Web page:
Gautama Buddha? Buddhaghosa? Anonymous?
Dear Quote Investigator: Feelings and actions driven by anger and resentment are self-destructive. This notion can be metaphorically illustrated by a red-hot coal which one grabs with the goal of striking another person. The poorly conceived plan causes one’s hand to suffer burns and pain. This figurative framework has been attributed to the Buddha? What do you think?
Quote Investigator: The Visuddhimagga (The Path of Purification) is an important treatise of Theravada Buddhist thought written by the scholar Buddhaghoṣa during the 5th Century (approximately) in Sri Lanka. Pe Maung Tin who was a Professor of Oriental Studies at University of Rangoon created a translation into English that was published by 1931.
The second part titled “Of Concentration” included a section on “The Developing of Love”. The text argued against performing deeds inspired by anger:1931 (Part III was published in 1931 and Part II was completed before this), The Path of Purity: A Translation of Buddhaghosa’s Visuddhimagga by Pe Maung Tin (Professor of Oriental Studies, … Continue reading
And he should ponder thus concerning himself: “Man, what wilt thou do getting angry with another man? Will not this angry deed which is the origin of hate lead to thy harm?”
Two vivid and complementary metaphors highlighted the unintended consequences of such anger. Emphasis added to excerpts by QI:
Thou who dost such deeds art like a man who seizes with both hands glowing live coals or dung in order to strike another man therewith, but who first burns and befouls himself.”
Gautama Buddha did not deliver the words above; instead, they were written many years later by Buddhaghoṣa who was presenting his interpretation of Buddhist thought.
The Quote Investigator has explored an analogous expression, and the article can be read by clicking the following statement: “Resentment is like taking poison and waiting for the other person to die”.
Below are additional selected citations in chronological order.
In 1978 a columnist in the “Pittsburgh Post-Gazette” of Pennsylvania printed a thematically related saying: 1978 July 14, Pittsburgh Post-Gazette, Our Towne by Joe Browne, Quote Page 19, Column 1, Pittsburgh, Pennsylvania. (Newspapers_com)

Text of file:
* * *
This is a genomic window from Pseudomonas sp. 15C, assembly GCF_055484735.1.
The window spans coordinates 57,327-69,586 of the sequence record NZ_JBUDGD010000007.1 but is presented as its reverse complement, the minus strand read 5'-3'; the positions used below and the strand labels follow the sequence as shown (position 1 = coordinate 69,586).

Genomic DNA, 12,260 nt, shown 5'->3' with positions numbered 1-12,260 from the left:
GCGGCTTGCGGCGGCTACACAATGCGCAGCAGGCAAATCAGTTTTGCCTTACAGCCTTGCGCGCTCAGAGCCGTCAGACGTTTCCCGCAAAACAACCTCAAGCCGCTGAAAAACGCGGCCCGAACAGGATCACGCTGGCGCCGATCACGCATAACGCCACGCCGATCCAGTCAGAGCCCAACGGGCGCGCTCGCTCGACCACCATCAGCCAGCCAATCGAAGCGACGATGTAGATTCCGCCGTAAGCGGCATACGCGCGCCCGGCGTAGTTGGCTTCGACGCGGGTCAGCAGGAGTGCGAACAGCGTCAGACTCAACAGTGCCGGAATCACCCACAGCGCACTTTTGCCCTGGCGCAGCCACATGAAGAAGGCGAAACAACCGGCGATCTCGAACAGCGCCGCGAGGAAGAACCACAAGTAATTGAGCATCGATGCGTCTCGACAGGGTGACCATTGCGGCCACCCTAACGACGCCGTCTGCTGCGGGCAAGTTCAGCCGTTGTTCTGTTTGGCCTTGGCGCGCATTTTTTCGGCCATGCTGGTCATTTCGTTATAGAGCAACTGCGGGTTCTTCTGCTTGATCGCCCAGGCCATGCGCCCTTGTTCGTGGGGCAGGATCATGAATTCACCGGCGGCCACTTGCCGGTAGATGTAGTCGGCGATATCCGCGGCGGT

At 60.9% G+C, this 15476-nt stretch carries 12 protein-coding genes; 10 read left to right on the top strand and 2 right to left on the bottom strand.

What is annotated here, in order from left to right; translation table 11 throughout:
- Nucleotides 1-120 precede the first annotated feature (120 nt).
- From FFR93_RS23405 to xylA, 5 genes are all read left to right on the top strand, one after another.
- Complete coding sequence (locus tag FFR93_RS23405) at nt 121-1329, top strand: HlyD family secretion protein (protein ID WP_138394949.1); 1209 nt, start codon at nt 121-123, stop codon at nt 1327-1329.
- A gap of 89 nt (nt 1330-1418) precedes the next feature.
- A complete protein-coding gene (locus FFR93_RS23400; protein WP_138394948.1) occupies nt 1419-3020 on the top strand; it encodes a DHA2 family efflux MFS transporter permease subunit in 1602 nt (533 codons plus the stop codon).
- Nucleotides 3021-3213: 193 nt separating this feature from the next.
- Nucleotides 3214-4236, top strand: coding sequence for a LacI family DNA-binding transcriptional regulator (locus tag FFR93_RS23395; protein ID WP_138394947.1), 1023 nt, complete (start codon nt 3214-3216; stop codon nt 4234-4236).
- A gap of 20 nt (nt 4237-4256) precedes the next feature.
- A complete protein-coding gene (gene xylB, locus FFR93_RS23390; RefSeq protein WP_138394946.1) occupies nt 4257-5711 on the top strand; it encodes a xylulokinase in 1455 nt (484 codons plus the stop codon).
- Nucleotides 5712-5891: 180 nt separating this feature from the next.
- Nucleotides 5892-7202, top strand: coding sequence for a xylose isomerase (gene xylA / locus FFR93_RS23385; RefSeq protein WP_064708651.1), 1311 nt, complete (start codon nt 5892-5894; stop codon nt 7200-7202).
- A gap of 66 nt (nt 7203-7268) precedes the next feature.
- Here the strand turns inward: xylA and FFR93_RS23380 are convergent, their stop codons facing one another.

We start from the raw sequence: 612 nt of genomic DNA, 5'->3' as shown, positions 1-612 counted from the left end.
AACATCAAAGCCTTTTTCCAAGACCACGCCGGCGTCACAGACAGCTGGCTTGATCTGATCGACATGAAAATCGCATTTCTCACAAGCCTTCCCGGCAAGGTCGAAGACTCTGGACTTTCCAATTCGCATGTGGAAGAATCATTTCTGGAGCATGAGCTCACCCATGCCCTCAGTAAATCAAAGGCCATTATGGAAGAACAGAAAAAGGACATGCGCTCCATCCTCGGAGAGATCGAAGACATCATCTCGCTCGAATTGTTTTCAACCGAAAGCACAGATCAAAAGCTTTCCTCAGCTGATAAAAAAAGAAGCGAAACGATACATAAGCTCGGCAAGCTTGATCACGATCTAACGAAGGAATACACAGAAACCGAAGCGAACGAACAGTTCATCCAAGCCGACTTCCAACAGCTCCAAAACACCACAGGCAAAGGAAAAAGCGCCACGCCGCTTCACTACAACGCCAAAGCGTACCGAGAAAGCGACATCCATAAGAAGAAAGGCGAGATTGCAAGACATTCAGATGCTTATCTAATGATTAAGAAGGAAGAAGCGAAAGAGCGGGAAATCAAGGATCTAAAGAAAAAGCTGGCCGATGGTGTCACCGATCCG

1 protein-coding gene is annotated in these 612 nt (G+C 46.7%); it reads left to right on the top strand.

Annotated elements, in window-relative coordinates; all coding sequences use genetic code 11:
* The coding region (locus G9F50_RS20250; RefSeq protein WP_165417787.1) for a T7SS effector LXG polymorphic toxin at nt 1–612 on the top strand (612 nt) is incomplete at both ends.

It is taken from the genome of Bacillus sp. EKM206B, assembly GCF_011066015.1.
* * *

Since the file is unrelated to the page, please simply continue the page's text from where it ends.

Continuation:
LAST WORD—Holding a grudge is like holding a hot iron—it hurts you.
In 1988 “Minding the Body, Mending the Mind” by Joan Borysenk with Larry Rothstein incorrectly ascribed the analogy with a “hot coal” directly to the Buddha: 1988 (Copyright 1987), Minding the Body, Mending the Mind by Joan Borysenk with Larry Rothstein, Chapter 7: Healing the Emotions, Quote Page 170, Bantam Books, New York. (Google Books Preview)
The Buddha compared holding on to anger to grasping a hot coal with the intent of throwing it at someone else. You, of course, are the one who gets burned. A modern meditation teacher, Swami Chidvilasananda, likens holding onto anger to burning down your house in order to get rid of a rat.
A different translation of Visuddhimagga was created by Bhikkhu Ñāṇamoli. The text warned against hate-driven deeds as follows:2010 (First edition 1956), The Path of Purification: Visuddhimagga by Buddhaghoṣa, Translated from the Pali by Bhikkhu Ñāṇamoli, Chapter 9, Quote Page 297, Buddhist Publication Society. (Google … Continue reading
By doing this you are like a man who wants to hit another and picks up a burning ember or excrement in his hand and so first burns himself or makes himself stink.
In conclusion, this metaphor does lie within the Buddhist tradition, but it was not spoken by the Buddha. The scholar Buddhaghoṣa wrote it in the Visuddhimagga circa the 5th Century. The original text referred to avoiding hateful thoughts which would lead to hateful actions.
(Great thanks to Ani whose inquiry led QI to formulate this question and perform this exploration. Let her upcoming wedding be magnificent. Special thanks to Bodhipaksa who explored this saying on his website “Fake Buddha Quotes”. He identified the matching passage in the Visuddhimagga. Thanks also to Barry Popik for his research on this topic.)
|↑1||1931 (Part III was published in 1931 and Part II was completed before this), The Path of Purity: A Translation of Buddhaghosa’s Visuddhimagga by Pe Maung Tin (Professor of Oriental Studies, University of Rangoon), Part II: Of Concentration, Translation Series Number 17, Chapter 9: Exposition of Divine States: Section 1: The Developing of Love, Quote Page 346 and 347, Published for The Pali Text Society by Oxford University Press, London. (Verified with scans)|
|↑2||1978 July 14, Pittsburgh Post-Gazette, Our Towne by Joe Browne, Quote Page 19, Column 1, Pittsburgh, Pennsylvania. (Newspapers_com)|
|↑3||1988 (Copyright 1987), Minding the Body, Mending the Mind by Joan Borysenk with Larry Rothstein, Chapter 7: Healing the Emotions, Quote Page 170, Bantam Books, New York. (Google Books Preview)|
|↑4||2010 (First edition 1956), The Path of Purification: Visuddhimagga by Buddhaghoṣa, Translated from the Pali by Bhikkhu Ñāṇamoli, Chapter 9, Quote Page 297, Buddhist Publication Society. (Google Books Preview)|